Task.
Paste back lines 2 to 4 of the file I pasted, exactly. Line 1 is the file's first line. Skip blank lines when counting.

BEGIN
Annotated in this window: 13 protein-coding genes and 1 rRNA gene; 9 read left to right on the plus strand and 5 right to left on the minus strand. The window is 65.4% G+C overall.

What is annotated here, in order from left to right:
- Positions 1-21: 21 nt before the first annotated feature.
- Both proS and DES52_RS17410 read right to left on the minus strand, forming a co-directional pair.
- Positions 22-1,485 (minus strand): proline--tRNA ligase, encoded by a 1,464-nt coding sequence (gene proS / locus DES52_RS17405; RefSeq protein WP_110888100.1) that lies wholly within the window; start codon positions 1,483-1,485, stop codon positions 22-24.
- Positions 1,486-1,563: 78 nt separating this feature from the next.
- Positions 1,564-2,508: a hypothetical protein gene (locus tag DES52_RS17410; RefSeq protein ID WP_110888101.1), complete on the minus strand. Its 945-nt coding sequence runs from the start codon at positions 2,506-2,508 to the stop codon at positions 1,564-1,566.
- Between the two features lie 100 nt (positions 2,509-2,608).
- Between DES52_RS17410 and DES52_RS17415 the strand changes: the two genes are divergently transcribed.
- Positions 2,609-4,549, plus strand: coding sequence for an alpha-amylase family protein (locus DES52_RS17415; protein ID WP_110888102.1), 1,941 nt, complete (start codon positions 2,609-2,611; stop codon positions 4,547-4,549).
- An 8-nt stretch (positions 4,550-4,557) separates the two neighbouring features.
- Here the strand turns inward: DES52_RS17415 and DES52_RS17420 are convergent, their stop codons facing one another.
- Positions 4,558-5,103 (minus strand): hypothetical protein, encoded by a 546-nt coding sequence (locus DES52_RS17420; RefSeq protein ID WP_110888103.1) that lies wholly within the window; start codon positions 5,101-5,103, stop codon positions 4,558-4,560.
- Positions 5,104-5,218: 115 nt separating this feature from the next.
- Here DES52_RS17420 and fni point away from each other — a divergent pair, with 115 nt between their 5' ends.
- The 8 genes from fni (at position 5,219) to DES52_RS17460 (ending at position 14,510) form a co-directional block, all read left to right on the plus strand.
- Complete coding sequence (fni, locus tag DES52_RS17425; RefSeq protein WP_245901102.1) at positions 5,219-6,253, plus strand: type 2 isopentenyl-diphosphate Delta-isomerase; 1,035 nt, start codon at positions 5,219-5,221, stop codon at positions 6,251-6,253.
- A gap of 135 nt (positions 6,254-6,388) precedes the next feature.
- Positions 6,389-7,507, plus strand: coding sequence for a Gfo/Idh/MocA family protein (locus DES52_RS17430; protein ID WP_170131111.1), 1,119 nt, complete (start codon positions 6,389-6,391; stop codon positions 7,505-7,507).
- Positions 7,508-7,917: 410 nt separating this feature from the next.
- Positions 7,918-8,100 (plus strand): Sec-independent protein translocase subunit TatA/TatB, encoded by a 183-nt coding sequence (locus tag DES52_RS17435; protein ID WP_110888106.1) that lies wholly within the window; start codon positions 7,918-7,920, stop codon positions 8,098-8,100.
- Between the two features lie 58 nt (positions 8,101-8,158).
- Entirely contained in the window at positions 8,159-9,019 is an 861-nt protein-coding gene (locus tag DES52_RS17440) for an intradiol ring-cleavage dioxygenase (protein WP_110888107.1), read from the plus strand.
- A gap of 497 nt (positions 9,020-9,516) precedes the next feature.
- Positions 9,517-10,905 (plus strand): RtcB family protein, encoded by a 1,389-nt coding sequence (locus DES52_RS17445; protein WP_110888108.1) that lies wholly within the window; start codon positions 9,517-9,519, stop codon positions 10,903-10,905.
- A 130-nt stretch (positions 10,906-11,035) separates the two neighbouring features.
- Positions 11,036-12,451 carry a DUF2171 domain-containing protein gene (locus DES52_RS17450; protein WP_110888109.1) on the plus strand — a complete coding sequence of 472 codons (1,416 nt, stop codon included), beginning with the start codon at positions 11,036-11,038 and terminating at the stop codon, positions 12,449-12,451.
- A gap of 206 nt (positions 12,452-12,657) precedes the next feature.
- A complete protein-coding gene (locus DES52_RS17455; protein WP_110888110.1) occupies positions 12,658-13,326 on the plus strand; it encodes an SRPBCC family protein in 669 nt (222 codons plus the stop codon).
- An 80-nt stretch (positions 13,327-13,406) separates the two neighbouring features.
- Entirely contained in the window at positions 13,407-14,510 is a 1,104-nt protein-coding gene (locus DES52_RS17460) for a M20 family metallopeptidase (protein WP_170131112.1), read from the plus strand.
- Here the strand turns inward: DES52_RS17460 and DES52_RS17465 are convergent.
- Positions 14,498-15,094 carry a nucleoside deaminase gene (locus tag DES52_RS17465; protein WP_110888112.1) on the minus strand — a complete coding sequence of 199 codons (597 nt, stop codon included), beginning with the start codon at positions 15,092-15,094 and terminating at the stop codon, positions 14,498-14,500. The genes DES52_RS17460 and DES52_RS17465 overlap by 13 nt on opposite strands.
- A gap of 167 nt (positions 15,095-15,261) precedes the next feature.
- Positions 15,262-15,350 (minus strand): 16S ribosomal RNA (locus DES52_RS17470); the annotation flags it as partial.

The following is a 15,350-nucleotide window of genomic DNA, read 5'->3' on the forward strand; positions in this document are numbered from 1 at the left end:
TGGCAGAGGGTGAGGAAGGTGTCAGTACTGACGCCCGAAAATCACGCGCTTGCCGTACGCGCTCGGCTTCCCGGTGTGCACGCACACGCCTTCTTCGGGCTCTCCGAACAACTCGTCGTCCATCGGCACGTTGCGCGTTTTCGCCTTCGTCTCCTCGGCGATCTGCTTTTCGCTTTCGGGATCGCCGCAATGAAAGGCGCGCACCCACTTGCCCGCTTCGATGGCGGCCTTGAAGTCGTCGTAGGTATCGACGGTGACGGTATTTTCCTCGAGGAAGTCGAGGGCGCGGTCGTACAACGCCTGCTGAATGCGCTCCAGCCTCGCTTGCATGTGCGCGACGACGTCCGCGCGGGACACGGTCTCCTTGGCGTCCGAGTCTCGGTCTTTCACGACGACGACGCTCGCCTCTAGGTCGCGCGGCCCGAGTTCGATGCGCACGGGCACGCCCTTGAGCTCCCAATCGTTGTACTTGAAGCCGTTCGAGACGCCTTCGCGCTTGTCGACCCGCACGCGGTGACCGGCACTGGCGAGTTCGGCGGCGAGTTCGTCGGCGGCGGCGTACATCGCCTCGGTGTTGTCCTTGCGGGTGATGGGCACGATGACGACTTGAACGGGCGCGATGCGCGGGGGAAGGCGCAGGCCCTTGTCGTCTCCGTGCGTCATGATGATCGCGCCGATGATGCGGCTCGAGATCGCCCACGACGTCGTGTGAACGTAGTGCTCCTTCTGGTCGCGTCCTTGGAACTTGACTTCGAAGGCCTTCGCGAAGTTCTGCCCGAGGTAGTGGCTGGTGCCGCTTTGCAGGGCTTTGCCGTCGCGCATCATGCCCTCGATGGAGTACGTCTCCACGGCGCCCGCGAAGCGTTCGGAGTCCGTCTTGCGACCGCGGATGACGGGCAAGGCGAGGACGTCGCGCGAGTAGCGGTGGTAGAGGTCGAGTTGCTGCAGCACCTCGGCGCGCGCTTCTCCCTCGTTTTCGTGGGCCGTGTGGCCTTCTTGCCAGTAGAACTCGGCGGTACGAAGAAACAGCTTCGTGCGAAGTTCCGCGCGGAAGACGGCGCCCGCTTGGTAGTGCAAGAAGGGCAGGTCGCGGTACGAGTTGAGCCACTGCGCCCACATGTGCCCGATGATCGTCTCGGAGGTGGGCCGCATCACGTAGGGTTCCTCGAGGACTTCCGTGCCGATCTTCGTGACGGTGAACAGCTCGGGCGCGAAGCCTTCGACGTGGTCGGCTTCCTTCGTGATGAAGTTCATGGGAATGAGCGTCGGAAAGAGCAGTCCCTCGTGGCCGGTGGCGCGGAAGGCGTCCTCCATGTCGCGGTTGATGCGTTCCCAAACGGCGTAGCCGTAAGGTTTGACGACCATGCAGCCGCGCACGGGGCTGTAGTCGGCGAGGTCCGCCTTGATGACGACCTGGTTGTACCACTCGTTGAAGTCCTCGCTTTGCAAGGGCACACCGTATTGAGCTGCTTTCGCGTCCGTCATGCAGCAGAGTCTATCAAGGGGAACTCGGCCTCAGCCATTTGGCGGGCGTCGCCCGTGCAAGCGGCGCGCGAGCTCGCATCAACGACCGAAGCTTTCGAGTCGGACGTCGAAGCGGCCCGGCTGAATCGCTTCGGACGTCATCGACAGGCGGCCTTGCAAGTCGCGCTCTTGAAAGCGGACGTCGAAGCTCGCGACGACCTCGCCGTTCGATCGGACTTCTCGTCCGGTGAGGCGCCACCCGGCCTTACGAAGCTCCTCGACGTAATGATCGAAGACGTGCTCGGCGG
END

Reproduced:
What is annotated here, in order from left to right:
- Positions 1-21: 21 nt before the first annotated feature.
- Both proS and DES52_RS17410 read right to left on the minus strand, forming a co-directional pair.